Sweden Loses Case in European Court

If Sweden sends an Iranian dissident back to Iran it would go against the European convention, according to The European Court of Human Rights.

The court made the decision on Tuesday with six votes to one.

The Iranian man applied for asylum in Sweden in 2003, claiming that he had taken part in a demonstration against the Iranian regime in 2001, and that he had been arrested, tortured and imprisoned for two years before managing to flee the prison and the country.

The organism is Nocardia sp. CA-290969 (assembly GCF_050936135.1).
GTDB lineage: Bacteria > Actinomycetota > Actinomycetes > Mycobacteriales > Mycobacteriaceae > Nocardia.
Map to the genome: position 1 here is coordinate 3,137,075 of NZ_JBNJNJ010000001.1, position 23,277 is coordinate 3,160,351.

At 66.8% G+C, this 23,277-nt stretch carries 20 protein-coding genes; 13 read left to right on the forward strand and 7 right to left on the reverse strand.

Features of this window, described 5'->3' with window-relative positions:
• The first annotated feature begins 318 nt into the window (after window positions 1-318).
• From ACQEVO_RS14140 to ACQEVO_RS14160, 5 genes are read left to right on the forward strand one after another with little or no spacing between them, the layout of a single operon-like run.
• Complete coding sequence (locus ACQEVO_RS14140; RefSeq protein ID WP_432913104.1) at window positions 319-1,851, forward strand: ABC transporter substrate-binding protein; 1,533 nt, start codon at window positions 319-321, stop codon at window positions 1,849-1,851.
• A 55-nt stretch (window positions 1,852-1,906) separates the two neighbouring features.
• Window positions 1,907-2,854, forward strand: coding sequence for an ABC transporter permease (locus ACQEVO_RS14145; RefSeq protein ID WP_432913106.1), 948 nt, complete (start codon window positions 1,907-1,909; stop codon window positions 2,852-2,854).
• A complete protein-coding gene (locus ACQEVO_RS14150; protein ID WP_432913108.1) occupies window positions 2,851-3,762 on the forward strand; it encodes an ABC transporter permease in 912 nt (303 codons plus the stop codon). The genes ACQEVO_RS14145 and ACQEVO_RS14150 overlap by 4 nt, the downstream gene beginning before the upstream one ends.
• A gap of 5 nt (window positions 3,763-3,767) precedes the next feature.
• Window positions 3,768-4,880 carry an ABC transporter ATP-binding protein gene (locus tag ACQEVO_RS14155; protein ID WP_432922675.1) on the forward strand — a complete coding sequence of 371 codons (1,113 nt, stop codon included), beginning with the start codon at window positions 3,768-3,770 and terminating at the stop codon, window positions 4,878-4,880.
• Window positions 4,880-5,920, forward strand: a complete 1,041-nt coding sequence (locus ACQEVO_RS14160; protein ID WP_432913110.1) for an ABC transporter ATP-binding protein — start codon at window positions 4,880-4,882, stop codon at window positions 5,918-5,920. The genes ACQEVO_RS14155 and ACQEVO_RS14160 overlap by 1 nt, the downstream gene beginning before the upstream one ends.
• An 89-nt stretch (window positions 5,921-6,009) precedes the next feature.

The Swedish authorities doubted his story and rejected his asylum claim.

In 2007 a Swedish Migration Court decided to put a break on its decision to send the man back to Iran, and wait for the outcome of the European decision.

The European Court finds the man's story credible and believes that the statement from the man's doctor supports the torture claims. If the Swedish authorities doubt this, they should have asked for expert advice, according to the European court.

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